If you’re a new resident in a house or apartment, you’ll likely get snail mail sent for the previous tenant(s). What are you supposed to do with mail for a previous tenant and how do you stop it from showing up day after day? Because at some point, the task of taking care of it gets old.
Open, toss, shred?
In a word, “No.” It’s a federal crime to open or destroy mail that is not meant for you — even junk mail.
If you do open something by accident, not to worry, you won’t immediately hear sirens. Someone would have to prove you intended to steal something in order to involve the authorities.
If you know the previous tenant or the person whose name is on the envelope and that person told you to open the mail, then it’s all right to go ahead and do so. FindLaw cautions that if you get charged with “obstruction of correspondence,” you should contact a criminal defense attorney right away.
Trashing the mail is the same as destroying it. Plus, the sender will never know the person is no longer at that address. Also, the previous tenant may have filled out the correct forms, but this piece of mail fell through the cracks. That person might appreciate getting that $14 check from Great Aunt Gladys.
Note that you are not responsible for holding someone’s mail. If a previous tenant tells you that, reply with a hard “no”; they need to fill out a change of address form.
Send the mail along
If you know where the person now resides, you can forward the mail to them by crossing out the address only — leave their name — on the envelope. Write the new address near the incorrect one. Then, on the same side of the envelope write something like, “Please forward; not at this address.”
In addition, if there’s a bar code on the envelope, cross it out. This is part of the USPS’s automated system and removing it makes the system register the mail as “undeliverable.”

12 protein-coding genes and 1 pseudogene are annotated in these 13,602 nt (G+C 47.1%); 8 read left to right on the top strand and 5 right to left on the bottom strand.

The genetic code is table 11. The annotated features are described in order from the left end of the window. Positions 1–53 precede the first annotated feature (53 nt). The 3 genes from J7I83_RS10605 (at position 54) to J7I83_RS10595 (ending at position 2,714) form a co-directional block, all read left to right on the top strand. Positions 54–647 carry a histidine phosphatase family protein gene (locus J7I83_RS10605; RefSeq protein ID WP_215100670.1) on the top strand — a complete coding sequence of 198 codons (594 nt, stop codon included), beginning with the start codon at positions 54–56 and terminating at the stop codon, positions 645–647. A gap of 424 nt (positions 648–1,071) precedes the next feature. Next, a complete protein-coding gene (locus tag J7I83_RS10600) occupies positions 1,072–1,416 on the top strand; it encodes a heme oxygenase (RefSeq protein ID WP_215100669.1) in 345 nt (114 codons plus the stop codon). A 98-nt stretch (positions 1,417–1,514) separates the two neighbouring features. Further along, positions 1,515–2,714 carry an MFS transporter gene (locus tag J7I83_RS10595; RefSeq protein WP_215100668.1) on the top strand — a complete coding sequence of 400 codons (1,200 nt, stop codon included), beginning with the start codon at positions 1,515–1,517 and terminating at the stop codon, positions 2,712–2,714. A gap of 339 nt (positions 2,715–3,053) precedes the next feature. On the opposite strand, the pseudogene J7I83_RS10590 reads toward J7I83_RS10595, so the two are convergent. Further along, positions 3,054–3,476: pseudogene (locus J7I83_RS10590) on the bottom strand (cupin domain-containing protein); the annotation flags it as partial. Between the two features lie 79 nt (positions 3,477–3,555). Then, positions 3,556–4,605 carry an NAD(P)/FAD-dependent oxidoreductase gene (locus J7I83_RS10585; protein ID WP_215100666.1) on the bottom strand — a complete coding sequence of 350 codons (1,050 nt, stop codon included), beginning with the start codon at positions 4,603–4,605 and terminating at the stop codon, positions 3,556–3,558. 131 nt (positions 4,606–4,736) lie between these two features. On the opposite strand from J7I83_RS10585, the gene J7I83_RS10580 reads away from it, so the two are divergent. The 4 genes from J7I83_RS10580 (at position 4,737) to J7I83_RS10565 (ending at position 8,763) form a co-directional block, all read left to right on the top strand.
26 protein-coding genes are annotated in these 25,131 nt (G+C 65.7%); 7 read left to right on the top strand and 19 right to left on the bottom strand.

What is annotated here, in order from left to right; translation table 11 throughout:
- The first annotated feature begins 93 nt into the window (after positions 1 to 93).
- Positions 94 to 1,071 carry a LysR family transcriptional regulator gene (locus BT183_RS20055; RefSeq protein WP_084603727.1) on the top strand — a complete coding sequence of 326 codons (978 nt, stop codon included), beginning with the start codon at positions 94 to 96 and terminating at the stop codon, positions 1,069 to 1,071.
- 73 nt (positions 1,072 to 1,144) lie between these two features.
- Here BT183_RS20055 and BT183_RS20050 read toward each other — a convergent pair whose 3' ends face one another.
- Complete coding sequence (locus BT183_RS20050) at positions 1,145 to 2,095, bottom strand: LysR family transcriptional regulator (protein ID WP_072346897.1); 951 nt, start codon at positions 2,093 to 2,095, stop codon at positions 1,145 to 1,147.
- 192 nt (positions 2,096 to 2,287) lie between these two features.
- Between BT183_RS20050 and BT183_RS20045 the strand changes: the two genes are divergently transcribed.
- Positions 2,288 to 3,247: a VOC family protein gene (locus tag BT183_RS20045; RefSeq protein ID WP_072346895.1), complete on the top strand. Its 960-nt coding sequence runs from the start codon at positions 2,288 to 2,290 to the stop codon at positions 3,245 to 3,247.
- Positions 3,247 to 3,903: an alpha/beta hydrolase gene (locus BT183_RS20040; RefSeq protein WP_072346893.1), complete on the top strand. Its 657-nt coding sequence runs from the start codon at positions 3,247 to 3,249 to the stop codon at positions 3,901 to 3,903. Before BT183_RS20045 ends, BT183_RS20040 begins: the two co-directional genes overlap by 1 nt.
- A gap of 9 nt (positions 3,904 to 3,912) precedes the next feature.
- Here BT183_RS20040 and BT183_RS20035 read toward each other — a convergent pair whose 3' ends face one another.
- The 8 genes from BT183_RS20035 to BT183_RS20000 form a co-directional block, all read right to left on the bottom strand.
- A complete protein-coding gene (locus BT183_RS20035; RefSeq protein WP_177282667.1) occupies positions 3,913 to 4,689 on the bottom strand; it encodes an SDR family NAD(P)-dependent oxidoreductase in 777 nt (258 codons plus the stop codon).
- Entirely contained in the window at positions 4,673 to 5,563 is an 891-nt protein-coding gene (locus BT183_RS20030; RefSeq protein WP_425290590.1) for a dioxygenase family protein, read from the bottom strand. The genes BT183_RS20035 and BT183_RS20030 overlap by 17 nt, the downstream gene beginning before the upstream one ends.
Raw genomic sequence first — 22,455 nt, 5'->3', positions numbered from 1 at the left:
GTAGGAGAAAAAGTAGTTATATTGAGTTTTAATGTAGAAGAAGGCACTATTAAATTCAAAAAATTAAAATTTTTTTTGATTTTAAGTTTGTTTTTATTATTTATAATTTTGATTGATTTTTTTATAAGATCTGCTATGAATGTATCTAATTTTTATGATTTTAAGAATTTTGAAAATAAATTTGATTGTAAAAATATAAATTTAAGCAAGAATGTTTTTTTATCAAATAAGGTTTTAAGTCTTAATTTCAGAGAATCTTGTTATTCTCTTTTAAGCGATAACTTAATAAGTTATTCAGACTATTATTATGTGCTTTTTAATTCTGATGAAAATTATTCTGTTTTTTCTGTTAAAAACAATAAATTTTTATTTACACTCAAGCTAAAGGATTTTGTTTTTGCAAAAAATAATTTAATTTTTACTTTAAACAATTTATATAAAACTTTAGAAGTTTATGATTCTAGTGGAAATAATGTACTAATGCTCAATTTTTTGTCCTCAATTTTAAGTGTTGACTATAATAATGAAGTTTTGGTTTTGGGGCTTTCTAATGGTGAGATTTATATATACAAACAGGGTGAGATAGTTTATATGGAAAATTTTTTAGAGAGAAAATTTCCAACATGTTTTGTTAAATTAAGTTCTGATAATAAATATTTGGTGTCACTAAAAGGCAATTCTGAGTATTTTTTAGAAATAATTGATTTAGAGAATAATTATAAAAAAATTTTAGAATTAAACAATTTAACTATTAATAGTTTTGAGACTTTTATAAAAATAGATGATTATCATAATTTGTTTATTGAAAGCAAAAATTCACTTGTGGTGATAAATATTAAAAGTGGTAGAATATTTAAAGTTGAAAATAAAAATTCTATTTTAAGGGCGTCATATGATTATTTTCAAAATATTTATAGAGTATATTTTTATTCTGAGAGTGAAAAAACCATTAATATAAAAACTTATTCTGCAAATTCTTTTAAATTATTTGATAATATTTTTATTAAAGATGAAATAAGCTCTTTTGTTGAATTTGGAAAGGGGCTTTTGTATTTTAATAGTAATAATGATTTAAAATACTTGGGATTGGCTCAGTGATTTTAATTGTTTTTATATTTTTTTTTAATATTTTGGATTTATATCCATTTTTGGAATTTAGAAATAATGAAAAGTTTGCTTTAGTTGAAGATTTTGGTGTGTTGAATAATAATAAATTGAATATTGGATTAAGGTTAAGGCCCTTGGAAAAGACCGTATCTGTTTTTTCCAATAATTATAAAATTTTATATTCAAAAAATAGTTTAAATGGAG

Thinking you’ll be a good citizen by filling out a change of address form for the other person is not a good idea. Again, this is a federal crime. Who knew? You do, now. If you fill out a change of address form for the person, they will get a notification in the mail, and you’ll be in hot water.
If you have no idea where the other person lives, write “moved,” “not at this address,” or “return to sender, address unknown” on the envelope. This lets the post office know that the person is no longer at your address, but the post office will not necessarily return the letter to the original sender.
Eventually, the post office will get all this information into the system and the wrongly addressed mail should stop coming to you.
What about junk mail?
It’s still mail and falls under the heading, “it’s a federal crime to open or destroy mail that is not meant for you.”
If you know that the intended junk mail recipient is deceased, you can report the death to the Direct Marketing Association. Click this link for “Deceased Do Not Contact Registration” to stop the junk mail from coming to you.
How can I make wrongly addressed mail stop coming?
If sending mail back doesn’t work, you can put a note into your mailbox. In the note, write to your mail carrier the names of the people who no longer live there. For example, “Former Tenant’s Name is not at this address” or “Please deliver mail only to Current Tenant’s Name.”
You can also speak directly to your mail carrier and explain the situation. Since you may not always have the same mail carrier every day, you have to hope that they bring back the news and share it with the office.
What should I do when I move?
You don’t want to annoy the next person who takes over your address.
As a first step, you should fill out a change of address form.
But there are entities you might want to contact directly. Consider reaching out to utility providers, the newspaper, schools, the IRS, Social Security Administration, DMV, election offices, the Department of Veterans Affairs or U.S. Citizenship and Immigration Services.
Filling out the change of address paperwork and submitting it online is easy and painless. It takes 10 business days for the change to become effective. The USPS delivers to 160 million residences, businesses and P.O. boxes; they’ve got a lot on their plate so be patient.
Show some courtesy
When deciding what to do with mail from a previous tenant, you should do the right — and legal — thing by either forwarding the material or returning it to the sender. Don’t forget — you’re going to move someday, too, and would want the next tenant to show the same courtesy to you.